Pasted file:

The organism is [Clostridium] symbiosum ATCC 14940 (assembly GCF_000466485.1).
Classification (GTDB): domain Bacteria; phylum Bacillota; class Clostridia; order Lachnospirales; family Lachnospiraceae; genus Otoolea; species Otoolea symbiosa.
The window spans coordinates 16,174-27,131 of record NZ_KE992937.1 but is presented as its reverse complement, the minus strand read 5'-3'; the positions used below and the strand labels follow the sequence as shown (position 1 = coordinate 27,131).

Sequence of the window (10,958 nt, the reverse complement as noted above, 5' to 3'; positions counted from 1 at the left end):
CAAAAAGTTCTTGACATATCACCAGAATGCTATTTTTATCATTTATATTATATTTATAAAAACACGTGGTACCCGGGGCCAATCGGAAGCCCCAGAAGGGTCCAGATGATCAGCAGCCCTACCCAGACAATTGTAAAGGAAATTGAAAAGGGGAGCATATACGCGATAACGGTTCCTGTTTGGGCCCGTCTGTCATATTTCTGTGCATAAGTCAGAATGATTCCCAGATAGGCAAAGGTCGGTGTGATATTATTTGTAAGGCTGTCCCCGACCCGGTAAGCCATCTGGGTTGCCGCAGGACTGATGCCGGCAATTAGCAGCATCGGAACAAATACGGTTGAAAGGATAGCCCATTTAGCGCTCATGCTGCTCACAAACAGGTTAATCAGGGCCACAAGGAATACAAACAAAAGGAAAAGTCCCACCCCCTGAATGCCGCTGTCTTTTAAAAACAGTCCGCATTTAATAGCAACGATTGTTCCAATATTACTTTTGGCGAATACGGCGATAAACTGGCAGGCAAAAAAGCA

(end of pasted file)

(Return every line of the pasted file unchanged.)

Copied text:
The organism is [Clostridium] symbiosum ATCC 14940 (assembly GCF_000466485.1).
Classification (GTDB): domain Bacteria; phylum Bacillota; class Clostridia; order Lachnospirales; family Lachnospiraceae; genus Otoolea; species Otoolea symbiosa.
The window spans coordinates 16,174-27,131 of record NZ_KE992937.1 but is presented as its reverse complement, the minus strand read 5'-3'; the positions used below and the strand labels follow the sequence as shown (position 1 = coordinate 27,131).

Sequence of the window (10,958 nt, the reverse complement as noted above, 5' to 3'; positions counted from 1 at the left end):
CAAAAAGTTCTTGACATATCACCAGAATGCTATTTTTATCATTTATATTATATTTATAAAAACACGTGGTACCCGGGGCCAATCGGAAGCCCCAGAAGGGTCCAGATGATCAGCAGCCCTACCCAGACAATTGTAAAGGAAATTGAAAAGGGGAGCATATACGCGATAACGGTTCCTGTTTGGGCCCGTCTGTCATATTTCTGTGCATAAGTCAGAATGATTCCCAGATAGGCAAAGGTCGGTGTGATATTATTTGTAAGGCTGTCCCCGACCCGGTAAGCCATCTGGGTTGCCGCAGGACTGATGCCGGCAATTAGCAGCATCGGAACAAATACGGTTGAAAGGATAGCCCATTTAGCGCTCATGCTGCTCACAAACAGGTTAATCAGGGCCACAAGGAATACAAACAAAAGGAAAAGTCCCACCCCCTGAATGCCGCTGTCTTTTAAAAACAGTCCGCATTTAATAGCAACGATTGTTCCAATATTACTTTTGGCGAATACGGCGATAAACTGGCAGGCAAAAAAGCA